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Lessons from Ontario’s Basic Income Pilot

Thursday, October 17th, 2019

Michael Mendelson looks at Ontario’s experience to offer lessons on how to – and how not to – set up future Basic Income trials. The report focuses in particular on three aspects of the pilot in which the experimental design fell short: lack of a “saturation” site, problems of enrollment, and use of the income tax system to test recipients’ income… The author also suggests a five-step process for governments considering another Basic Income experiment…

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Posted in Social Security Policy Context | No Comments »

The tax cuts you might vote for, but might not notice

Tuesday, October 15th, 2019

Would someone earning over $60,000 notice that they got another $420 a year by 2023 through the Conservative Party’s Universal Tax Cut? … if someone handed you $420 in 2023, you’d notice. But that’s not how this tax cut is going to be delivered. It’ll be incremental… Surely there must be a better way to spend over $5.5 billion a year. Couldn’t this money be better spent on healthcare, housing, infrastructure, and/or paying down the deficit?

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Why cutting taxes on EI benefits for new parents may not be good policy

Sunday, October 6th, 2019

To the Liberals’ credit, their EI maternity/parental benefit proposal… a 15% boost to the Canada Child Benefit (CCB)… a refundable tax credit… to families with children under one, families across the lower end of the income distribution would benefit regardless of tax liability or EI eligibility.

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Posted in Child & Family Policy Context | No Comments »

Cancelling the Transition Child Benefit in Ontario is bad policy

Wednesday, August 28th, 2019

… the TCB has provided support for children who are among the most vulnerable in our society at a time when their families are most in need… it goes to about ten per cent of children receiving social assistance, at less than one per cent of total social assistance program costs… elimination of the TCB will undeniably have downstream impacts not only on social assistance, but on other services, like housing, education, and health care.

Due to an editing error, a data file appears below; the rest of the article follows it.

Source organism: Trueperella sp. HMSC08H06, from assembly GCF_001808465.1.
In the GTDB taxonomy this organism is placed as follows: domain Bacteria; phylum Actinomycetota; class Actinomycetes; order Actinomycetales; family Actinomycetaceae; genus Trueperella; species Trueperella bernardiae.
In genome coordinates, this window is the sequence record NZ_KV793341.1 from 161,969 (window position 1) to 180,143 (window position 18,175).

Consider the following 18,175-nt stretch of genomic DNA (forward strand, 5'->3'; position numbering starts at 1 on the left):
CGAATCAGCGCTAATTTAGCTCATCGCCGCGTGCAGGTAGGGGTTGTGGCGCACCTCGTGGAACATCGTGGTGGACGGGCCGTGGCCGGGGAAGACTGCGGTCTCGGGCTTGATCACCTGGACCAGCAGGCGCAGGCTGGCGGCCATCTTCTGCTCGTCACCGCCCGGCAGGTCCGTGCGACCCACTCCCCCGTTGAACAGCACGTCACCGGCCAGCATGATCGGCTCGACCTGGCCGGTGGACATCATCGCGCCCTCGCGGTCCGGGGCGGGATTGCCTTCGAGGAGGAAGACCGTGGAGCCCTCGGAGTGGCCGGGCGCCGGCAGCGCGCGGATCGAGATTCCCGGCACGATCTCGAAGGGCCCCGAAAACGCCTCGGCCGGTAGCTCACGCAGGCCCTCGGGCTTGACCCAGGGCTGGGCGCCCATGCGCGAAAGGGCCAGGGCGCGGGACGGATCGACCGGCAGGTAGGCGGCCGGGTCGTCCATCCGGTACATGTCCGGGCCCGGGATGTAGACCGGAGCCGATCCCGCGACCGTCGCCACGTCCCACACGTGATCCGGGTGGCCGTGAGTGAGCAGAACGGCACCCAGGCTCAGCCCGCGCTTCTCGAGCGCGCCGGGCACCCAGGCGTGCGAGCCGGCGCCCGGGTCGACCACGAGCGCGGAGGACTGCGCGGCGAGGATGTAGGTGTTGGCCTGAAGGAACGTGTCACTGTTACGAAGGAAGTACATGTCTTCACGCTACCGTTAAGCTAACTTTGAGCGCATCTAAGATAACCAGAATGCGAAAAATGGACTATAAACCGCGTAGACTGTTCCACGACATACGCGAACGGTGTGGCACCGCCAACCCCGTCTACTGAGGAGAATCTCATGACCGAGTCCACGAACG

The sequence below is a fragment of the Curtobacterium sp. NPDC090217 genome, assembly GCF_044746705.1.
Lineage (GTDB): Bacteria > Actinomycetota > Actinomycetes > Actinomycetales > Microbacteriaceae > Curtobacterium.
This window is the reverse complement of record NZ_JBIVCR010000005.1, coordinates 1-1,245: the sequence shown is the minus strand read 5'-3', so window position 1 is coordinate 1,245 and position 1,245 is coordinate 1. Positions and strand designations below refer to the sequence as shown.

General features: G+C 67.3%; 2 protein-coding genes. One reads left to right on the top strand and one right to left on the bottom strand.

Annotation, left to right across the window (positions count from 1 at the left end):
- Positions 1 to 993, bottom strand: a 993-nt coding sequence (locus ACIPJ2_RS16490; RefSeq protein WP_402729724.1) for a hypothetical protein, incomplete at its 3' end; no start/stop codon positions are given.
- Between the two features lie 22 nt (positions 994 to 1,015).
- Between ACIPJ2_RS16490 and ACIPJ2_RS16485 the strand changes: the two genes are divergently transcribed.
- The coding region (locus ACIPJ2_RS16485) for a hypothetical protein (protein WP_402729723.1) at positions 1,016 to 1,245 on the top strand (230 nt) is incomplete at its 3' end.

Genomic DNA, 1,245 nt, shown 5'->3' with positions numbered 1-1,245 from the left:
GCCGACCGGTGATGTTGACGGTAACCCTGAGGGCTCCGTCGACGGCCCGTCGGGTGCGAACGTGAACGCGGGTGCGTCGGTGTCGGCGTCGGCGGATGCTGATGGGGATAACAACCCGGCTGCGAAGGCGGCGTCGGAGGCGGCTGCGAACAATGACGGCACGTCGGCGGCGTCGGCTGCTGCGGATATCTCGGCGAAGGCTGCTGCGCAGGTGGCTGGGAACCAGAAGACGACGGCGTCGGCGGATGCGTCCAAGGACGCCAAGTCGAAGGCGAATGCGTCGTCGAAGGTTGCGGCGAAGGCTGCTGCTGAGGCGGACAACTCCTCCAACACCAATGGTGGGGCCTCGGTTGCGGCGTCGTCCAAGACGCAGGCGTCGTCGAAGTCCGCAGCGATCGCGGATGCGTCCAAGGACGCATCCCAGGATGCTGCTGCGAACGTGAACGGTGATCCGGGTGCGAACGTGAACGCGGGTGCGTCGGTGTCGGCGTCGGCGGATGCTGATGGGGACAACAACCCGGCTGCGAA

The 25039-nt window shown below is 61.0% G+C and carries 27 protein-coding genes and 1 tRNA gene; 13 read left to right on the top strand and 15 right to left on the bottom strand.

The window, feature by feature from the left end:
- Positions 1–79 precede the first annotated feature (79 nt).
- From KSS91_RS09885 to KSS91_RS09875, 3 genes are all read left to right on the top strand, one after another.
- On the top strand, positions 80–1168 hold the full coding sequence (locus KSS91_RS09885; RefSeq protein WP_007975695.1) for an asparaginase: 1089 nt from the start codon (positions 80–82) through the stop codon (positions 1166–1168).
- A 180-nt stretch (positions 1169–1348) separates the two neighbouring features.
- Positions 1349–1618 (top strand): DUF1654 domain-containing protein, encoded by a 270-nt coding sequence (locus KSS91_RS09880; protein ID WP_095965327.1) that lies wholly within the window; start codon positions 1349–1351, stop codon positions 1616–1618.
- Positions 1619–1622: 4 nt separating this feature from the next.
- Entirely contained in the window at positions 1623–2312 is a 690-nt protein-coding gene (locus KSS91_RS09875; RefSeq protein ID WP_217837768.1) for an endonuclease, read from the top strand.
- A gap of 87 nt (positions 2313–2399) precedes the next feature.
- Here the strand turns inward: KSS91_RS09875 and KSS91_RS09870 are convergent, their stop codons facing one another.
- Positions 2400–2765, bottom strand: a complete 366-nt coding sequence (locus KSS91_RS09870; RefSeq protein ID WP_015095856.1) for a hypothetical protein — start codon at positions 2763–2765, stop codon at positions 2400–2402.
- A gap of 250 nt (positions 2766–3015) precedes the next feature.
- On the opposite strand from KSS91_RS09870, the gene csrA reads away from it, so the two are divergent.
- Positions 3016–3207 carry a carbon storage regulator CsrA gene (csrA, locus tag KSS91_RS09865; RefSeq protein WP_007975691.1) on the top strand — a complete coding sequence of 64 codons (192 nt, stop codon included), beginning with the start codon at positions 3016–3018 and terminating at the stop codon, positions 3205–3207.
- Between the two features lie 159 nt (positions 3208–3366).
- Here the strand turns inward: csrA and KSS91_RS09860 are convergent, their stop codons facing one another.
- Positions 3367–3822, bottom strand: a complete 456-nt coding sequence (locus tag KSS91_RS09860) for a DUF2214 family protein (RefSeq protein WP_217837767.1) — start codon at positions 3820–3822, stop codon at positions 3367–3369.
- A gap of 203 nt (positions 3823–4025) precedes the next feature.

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How to make community housing work better for Ontarians

Friday, June 28th, 2019

The proposed regulations to simplify the RGI rent amounts aim to reduce barriers to work and decrease administrative complexity. However, as currently outlined they would create a two-tier system that would make it harder for social assistance recipients to enter employment. To avoid this, our submission on the RGI calculation recommends the government consider disregarding social assistance payments from income for the purposes of calculating RGI rent amounts.

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Prioritizing fundamental human rights can help us find the clarity we need for good public policy

Thursday, June 27th, 2019

Ultimately, good public policy requires balancing social, economic, fiscal and political considerations. We can get clarity on the best path to pursue if we decide that future public policies prioritize and articulate the dignities and rights that we think all Canadians should be afforded by virtue of being a human being, and not because of where we work.

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Posted in Governance Policy Context | No Comments »

Maytree’s roundup of the federal government’s 2019 budget

Thursday, March 28th, 2019

The highlights of the budget included support for first-time home buyers, retraining during working-age, retirement security, and funding for a national drugs agency to start initial work on important parts of a (potential) pharmacare program… also a significant investment in Indigenous communities and reconciliation.

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